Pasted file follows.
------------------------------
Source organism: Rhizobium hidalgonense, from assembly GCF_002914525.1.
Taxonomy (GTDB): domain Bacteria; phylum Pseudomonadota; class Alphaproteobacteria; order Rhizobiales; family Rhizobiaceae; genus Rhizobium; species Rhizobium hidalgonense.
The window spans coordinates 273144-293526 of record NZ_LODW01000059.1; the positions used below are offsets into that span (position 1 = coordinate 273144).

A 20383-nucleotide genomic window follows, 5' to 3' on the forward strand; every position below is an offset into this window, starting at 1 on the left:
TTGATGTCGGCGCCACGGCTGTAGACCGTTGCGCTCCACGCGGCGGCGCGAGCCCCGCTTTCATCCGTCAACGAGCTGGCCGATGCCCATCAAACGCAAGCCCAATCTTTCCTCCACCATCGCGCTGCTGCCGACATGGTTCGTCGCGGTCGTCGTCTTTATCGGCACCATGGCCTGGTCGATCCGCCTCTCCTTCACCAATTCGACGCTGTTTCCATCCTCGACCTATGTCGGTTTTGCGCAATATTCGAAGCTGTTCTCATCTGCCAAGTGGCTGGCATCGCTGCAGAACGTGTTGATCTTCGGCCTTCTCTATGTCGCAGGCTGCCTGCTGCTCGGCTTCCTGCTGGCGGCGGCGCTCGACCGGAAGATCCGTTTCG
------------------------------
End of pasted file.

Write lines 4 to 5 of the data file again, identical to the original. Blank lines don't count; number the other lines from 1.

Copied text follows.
A 20383-nucleotide genomic window follows, 5' to 3' on the forward strand; every position below is an offset into this window, starting at 1 on the left:
TTGATGTCGGCGCCACGGCTGTAGACCGTTGCGCTCCACGCGGCGGCGCGAGCCCCGCTTTCATCCGTCAACGAGCTGGCCGATGCCCATCAAACGCAAGCCCAATCTTTCCTCCACCATCGCGCTGCTGCCGACATGGTTCGTCGCGGTCGTCGTCTTTATCGGCACCATGGCCTGGTCGATCCGCCTCTCCTTCACCAATTCGACGCTGTTTCCATCCTCGACCTATGTCGGTTTTGCGCAATATTCGAAGCTGTTCTCATCTGCCAAGTGGCTGGCATCGCTGCAGAACGTGTTGATCTTCGGCCTTCTCTATGTCGCAGGCTGCCTGCTGCTCGGCTTCCTGCTGGCGGCGGCGCTCGACCGGAAGATCCGTTTCG